In the right place at the right time, safety Kieron Williams becomes Nebraska’s best surprise
LINCOLN, Neb. – When Nebraska safety Kieron Williams arrived at his locker after Saturday’s game, he flipped out his iPhone and stared at the green message icon.
Awaiting him were 128 text messages.
“And that was just text messages,” he said, scrolling through his phone. “That’s not even Twitter. Crazy, man.”
After two games, Williams has become Nebraska’s best surprise. He leads the team in tackles (15) and is tied with senior safety Nate Gerry for interceptions (two).
Last season as a sophomore, Williams accounted for just seven tackles in 13 games.
And now he’s scrolling through 128 texts of congratulations on a 52-17 win.
“It’s just a blessing to go out and play the game that you love,” Williams said.
Last year, Williams rode the bench behind freshman Aaron Williams. But after Aaron Williams got hurt in December, Kieron stepped into the safety role.
Now, the Williams’ split time at safety. And twice now, when Nebraska needed a boost most, Kieron has been there.
Last week, it was on the final play of the third quarter. Fresno State was driving while trailing, 21-10, and threatening to cut the lead to four. When a ball bounced off a Fresno State receivers hands, Williams was there to catch his first career interception.
Two plays later, Nebraska quarterback Tommy Armstrong passed 57 yards to wide receiver Alonzo Moore for a touchdown, and Nebraska could relax a little.
On Saturday, it was seemingly the same thing.
Late in the third quarter, when the Huskers offense was sputtering and Wyoming had the ball while trailing, 17-7, with a chance to cut the lead to three points, a pass bounced off a Wyoming players’ hands and into Williams’. This time, Williams turned, saw an opening, and returned it for his first career touchdown. And Nebraska could collectively breathe more easily.
“The ball just seemed to fall in my hands, and I was able to make a play on it,” Williams said. “It’s a blessing to be able to make plays like that.”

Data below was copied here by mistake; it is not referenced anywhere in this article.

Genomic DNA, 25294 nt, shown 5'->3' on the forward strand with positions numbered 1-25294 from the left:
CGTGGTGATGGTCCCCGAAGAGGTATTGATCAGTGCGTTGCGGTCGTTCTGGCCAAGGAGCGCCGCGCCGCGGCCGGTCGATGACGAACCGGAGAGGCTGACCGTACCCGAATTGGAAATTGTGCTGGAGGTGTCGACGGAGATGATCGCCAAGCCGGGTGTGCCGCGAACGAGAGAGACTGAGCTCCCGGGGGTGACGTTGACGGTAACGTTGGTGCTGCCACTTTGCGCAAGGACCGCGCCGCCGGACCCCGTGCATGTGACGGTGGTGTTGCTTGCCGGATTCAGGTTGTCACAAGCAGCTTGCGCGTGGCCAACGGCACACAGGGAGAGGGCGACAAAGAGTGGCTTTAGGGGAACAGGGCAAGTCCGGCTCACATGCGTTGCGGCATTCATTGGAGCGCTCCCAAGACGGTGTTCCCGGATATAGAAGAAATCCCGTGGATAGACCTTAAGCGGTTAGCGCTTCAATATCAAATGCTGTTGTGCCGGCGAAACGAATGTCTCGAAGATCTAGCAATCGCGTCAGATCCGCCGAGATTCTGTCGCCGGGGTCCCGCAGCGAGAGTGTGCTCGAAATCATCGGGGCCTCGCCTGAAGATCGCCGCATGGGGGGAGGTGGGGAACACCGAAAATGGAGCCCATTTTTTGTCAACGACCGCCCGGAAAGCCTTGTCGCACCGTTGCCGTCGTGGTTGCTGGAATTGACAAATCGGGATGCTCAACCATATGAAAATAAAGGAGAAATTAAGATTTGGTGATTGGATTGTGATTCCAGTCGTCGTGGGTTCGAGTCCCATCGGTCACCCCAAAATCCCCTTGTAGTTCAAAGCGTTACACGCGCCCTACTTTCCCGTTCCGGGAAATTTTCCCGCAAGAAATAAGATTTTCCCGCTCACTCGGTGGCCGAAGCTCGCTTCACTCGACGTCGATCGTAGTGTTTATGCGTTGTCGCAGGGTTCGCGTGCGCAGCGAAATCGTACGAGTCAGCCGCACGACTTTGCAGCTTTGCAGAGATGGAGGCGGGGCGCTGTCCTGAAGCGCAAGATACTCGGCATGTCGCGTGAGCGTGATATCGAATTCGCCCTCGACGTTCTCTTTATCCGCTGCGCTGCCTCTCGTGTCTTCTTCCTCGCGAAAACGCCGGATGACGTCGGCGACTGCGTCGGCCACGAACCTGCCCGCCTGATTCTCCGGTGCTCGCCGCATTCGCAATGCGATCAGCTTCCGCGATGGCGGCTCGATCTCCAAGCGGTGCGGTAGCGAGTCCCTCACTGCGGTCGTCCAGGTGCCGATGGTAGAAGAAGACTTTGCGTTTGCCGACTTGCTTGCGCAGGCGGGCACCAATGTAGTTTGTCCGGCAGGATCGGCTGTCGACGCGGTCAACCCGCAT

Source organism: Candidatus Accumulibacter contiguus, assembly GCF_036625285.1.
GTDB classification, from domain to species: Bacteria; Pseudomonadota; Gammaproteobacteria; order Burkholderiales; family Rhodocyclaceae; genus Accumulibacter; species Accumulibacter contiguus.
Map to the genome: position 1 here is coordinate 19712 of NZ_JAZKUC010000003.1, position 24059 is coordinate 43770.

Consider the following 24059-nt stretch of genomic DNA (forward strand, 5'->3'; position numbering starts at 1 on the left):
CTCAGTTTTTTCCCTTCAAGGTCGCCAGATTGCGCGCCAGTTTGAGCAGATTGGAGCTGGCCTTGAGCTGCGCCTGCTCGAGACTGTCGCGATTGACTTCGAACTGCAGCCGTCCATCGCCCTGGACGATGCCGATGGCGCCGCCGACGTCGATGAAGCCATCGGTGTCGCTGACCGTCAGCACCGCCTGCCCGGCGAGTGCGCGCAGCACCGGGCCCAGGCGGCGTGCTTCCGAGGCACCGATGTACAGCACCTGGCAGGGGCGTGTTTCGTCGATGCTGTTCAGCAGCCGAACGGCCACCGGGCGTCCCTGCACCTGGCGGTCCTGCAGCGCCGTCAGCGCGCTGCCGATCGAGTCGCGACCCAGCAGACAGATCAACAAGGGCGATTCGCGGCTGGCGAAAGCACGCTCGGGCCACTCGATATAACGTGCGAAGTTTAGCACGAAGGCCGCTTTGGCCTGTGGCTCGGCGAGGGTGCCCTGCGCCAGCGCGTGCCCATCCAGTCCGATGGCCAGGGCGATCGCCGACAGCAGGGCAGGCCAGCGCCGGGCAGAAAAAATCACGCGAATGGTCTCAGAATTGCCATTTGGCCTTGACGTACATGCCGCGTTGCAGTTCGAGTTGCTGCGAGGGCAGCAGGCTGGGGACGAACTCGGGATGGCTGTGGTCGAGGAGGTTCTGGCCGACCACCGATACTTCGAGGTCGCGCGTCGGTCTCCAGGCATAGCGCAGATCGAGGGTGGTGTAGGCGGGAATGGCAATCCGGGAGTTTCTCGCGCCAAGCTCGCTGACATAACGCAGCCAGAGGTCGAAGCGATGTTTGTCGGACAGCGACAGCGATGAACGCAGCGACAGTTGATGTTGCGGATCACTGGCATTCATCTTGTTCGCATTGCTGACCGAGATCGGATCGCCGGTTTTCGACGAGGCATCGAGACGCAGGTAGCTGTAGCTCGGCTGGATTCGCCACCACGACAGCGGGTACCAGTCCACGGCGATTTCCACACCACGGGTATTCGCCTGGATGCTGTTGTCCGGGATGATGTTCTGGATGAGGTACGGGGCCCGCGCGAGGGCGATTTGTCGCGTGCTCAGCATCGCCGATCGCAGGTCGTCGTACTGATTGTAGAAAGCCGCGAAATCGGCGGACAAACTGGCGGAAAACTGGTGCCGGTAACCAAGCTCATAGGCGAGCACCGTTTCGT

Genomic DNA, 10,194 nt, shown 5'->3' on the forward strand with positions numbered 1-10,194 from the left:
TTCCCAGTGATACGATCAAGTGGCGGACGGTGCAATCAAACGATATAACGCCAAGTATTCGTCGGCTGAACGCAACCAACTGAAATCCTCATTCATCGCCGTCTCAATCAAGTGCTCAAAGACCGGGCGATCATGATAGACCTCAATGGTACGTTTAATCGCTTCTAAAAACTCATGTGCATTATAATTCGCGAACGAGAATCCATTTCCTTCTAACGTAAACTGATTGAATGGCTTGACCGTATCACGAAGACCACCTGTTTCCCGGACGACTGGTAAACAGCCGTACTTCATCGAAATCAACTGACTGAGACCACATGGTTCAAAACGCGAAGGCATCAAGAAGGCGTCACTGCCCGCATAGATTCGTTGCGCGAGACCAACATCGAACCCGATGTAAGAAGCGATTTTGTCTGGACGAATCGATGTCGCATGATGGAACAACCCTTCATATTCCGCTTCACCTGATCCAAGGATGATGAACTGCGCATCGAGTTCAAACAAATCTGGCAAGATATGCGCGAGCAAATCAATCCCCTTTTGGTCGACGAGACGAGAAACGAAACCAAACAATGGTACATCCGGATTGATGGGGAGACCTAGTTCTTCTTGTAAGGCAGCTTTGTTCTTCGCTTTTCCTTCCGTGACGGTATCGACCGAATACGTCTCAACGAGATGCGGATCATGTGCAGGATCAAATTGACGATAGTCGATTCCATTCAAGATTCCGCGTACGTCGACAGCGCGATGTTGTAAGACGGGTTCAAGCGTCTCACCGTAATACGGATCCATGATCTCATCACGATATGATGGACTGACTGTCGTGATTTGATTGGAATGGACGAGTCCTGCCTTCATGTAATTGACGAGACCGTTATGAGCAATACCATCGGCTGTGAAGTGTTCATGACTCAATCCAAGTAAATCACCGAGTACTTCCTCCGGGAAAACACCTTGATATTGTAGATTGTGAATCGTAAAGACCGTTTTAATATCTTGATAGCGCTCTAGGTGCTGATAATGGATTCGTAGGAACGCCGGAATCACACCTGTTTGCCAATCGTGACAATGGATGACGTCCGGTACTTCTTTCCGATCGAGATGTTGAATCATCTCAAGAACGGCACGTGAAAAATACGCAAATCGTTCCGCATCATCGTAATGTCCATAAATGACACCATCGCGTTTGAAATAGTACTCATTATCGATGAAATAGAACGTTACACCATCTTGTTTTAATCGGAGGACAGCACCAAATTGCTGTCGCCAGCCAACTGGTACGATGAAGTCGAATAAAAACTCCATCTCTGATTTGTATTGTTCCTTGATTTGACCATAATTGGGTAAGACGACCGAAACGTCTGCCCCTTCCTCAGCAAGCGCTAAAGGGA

Last year, the Huskers secondary was ridiculed, taking the brunt of the blame for a few losses.
This year, things are different. The secondary now has seven interceptions in two games, putting Nebraska in the plus margin for turnovers, a stat Nebraska hasn’t fared well in for nearly a decade.
“We were just able to communicate and just work together and we’re just working together as brothers,” Williams said, donning a customized ‘Lockdown U’ shirt, a name the Huskers secondary gave themselves before the season.
Nebraska coach Mike Riley likes that his defensive players have good ball skills and put themselves in positions for interceptions.
The only thing defensive coordinator Mark Banker is in need of now, he said, is some fumbles.
Williams’ interception for a score was his first since high school, he said. And maybe that’s fitting: That return likely solidifies his Blackshirt and his place in this Nebraska defense before next week’s game.
Six days from now, the secondary will be tested probably more than any other time in the Riley era when it faces No. 24 Oregon, which features a high powered offense.
Nebraska has a chance to put itself back on the map nationally, and show the Big Ten the Huskers won’t be an easy win this season.
Williams is ready for Oregon. He grew up watching the Ducks. And no, he didn’t really ever expect to be playing them.
But maybe, afterwards, he’ll have texts that will require a response.